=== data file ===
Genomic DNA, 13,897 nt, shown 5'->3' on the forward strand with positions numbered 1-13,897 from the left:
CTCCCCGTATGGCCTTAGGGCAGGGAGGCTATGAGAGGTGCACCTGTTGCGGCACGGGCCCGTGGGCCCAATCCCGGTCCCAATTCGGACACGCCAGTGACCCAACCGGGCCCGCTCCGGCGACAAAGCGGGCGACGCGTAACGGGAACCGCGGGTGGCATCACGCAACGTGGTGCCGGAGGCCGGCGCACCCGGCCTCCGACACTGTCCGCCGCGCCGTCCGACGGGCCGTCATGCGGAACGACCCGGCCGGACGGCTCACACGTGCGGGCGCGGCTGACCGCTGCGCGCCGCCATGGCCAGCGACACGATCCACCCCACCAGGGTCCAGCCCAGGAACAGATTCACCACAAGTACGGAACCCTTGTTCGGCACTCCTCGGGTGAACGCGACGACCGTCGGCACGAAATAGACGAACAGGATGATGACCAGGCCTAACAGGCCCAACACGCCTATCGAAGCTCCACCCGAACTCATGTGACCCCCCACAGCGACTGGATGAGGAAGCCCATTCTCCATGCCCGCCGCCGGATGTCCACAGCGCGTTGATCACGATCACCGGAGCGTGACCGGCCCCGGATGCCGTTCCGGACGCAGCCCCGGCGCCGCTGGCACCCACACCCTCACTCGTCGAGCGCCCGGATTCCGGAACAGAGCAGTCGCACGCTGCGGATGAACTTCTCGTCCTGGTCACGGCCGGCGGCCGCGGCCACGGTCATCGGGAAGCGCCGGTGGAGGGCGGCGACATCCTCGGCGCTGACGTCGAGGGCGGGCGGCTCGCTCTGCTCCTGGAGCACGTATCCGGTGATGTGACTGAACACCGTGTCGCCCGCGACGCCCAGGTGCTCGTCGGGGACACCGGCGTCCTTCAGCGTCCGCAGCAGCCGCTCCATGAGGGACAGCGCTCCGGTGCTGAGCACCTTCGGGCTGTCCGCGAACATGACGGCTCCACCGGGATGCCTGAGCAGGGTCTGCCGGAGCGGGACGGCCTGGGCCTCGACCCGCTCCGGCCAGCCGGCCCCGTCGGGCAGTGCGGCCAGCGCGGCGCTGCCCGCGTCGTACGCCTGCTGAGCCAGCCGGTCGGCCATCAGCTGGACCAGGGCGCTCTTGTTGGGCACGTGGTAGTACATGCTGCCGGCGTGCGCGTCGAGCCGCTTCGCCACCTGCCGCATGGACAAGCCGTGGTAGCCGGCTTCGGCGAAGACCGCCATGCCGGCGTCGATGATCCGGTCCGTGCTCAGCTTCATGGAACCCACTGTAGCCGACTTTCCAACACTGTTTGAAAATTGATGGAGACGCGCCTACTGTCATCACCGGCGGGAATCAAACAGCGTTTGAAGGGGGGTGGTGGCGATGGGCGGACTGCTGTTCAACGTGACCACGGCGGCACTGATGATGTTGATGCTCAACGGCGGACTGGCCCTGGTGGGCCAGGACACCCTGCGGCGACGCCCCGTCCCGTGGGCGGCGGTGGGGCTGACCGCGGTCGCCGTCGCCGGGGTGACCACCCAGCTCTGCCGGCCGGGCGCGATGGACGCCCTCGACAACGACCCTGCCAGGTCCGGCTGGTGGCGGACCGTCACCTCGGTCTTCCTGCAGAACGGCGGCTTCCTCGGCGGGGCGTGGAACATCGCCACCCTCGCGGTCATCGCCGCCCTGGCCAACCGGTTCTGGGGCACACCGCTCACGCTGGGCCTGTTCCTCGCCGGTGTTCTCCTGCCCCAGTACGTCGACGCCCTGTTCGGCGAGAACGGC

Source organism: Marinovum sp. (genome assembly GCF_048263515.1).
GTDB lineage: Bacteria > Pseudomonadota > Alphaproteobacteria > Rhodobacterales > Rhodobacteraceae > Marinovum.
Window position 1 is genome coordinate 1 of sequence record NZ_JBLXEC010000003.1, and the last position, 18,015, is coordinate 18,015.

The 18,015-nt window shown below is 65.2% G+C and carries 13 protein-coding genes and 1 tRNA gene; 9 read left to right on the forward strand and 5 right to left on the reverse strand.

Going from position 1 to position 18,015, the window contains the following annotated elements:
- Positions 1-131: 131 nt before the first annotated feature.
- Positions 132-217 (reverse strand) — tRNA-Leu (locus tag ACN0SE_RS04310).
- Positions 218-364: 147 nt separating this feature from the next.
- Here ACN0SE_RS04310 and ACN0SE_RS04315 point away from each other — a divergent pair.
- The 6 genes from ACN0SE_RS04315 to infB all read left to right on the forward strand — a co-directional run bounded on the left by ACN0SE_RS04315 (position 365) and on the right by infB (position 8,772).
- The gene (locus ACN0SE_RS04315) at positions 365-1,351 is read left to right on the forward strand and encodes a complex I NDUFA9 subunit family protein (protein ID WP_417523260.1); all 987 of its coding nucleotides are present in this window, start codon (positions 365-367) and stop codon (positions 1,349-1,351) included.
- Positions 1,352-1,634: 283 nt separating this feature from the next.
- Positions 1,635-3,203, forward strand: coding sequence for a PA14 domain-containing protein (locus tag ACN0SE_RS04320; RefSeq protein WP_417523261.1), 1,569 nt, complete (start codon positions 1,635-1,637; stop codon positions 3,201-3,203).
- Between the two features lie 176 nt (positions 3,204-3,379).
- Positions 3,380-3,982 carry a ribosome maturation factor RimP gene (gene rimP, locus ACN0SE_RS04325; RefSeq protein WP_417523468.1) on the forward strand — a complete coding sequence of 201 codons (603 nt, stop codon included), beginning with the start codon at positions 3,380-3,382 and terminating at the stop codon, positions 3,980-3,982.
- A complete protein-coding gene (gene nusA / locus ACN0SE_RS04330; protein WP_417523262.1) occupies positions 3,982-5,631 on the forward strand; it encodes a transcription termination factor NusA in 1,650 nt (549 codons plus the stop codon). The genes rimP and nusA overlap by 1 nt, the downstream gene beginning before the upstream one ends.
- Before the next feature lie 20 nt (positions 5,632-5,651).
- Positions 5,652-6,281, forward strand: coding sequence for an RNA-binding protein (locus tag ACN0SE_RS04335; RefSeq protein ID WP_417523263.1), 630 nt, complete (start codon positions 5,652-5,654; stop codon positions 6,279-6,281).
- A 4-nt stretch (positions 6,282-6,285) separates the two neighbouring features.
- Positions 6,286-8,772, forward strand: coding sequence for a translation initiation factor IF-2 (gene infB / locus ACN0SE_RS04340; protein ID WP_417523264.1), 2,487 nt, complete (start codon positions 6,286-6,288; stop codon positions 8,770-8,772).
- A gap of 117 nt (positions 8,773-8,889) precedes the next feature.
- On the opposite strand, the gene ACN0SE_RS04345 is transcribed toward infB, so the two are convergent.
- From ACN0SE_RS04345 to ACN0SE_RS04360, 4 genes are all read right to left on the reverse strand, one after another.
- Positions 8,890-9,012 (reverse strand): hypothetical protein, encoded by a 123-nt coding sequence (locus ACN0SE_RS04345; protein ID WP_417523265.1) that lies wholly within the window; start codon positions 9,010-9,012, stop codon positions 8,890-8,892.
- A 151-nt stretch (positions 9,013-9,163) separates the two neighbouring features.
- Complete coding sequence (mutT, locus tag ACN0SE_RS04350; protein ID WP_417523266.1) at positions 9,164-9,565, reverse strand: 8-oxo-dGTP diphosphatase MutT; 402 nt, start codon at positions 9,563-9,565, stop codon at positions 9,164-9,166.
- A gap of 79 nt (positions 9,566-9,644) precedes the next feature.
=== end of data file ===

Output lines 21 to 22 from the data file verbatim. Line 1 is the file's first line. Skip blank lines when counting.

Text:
- A 4-nt stretch (positions 6,282-6,285) separates the two neighbouring features.
- Positions 6,286-8,772, forward strand: coding sequence for a translation initiation factor IF-2 (gene infB / locus ACN0SE_RS04340; protein ID WP_417523264.1), 2,487 nt, complete (start codon positions 6,286-6,288; stop codon positions 8,770-8,772).